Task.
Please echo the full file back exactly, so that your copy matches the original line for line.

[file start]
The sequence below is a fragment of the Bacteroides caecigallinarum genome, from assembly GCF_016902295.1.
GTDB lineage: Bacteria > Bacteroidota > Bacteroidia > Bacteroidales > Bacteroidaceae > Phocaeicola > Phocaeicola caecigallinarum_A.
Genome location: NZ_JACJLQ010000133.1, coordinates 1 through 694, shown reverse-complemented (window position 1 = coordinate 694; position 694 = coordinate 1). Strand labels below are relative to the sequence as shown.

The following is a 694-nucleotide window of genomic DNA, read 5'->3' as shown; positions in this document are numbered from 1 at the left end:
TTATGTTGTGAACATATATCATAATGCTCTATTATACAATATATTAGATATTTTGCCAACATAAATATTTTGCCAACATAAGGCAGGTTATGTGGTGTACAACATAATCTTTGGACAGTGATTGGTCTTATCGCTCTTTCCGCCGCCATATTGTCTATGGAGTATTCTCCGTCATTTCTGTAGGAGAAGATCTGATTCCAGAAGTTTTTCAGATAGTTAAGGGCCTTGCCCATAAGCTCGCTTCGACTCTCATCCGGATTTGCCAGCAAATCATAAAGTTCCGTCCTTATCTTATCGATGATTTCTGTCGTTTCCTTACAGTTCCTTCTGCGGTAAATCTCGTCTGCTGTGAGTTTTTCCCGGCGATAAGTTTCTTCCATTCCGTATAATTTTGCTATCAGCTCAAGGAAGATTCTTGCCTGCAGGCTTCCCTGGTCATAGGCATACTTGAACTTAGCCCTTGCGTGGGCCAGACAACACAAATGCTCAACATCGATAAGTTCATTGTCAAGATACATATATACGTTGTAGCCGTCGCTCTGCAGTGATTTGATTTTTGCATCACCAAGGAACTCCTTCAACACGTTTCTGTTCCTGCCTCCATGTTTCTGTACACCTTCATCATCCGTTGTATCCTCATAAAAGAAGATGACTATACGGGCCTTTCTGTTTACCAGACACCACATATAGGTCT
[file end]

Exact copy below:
The sequence below is a fragment of the Bacteroides caecigallinarum genome, from assembly GCF_016902295.1.
GTDB lineage: Bacteria > Bacteroidota > Bacteroidia > Bacteroidales > Bacteroidaceae > Phocaeicola > Phocaeicola caecigallinarum_A.
Genome location: NZ_JACJLQ010000133.1, coordinates 1 through 694, shown reverse-complemented (window position 1 = coordinate 694; position 694 = coordinate 1). Strand labels below are relative to the sequence as shown.

The following is a 694-nucleotide window of genomic DNA, read 5'->3' as shown; positions in this document are numbered from 1 at the left end:
TTATGTTGTGAACATATATCATAATGCTCTATTATACAATATATTAGATATTTTGCCAACATAAATATTTTGCCAACATAAGGCAGGTTATGTGGTGTACAACATAATCTTTGGACAGTGATTGGTCTTATCGCTCTTTCCGCCGCCATATTGTCTATGGAGTATTCTCCGTCATTTCTGTAGGAGAAGATCTGATTCCAGAAGTTTTTCAGATAGTTAAGGGCCTTGCCCATAAGCTCGCTTCGACTCTCATCCGGATTTGCCAGCAAATCATAAAGTTCCGTCCTTATCTTATCGATGATTTCTGTCGTTTCCTTACAGTTCCTTCTGCGGTAAATCTCGTCTGCTGTGAGTTTTTCCCGGCGATAAGTTTCTTCCATTCCGTATAATTTTGCTATCAGCTCAAGGAAGATTCTTGCCTGCAGGCTTCCCTGGTCATAGGCATACTTGAACTTAGCCCTTGCGTGGGCCAGACAACACAAATGCTCAACATCGATAAGTTCATTGTCAAGATACATATATACGTTGTAGCCGTCGCTCTGCAGTGATTTGATTTTTGCATCACCAAGGAACTCCTTCAACACGTTTCTGTTCCTGCCTCCATGTTTCTGTACACCTTCATCATCCGTTGTATCCTCATAAAAGAAGATGACTATACGGGCCTTTCTGTTTACCAGACACCACATATAGGTCT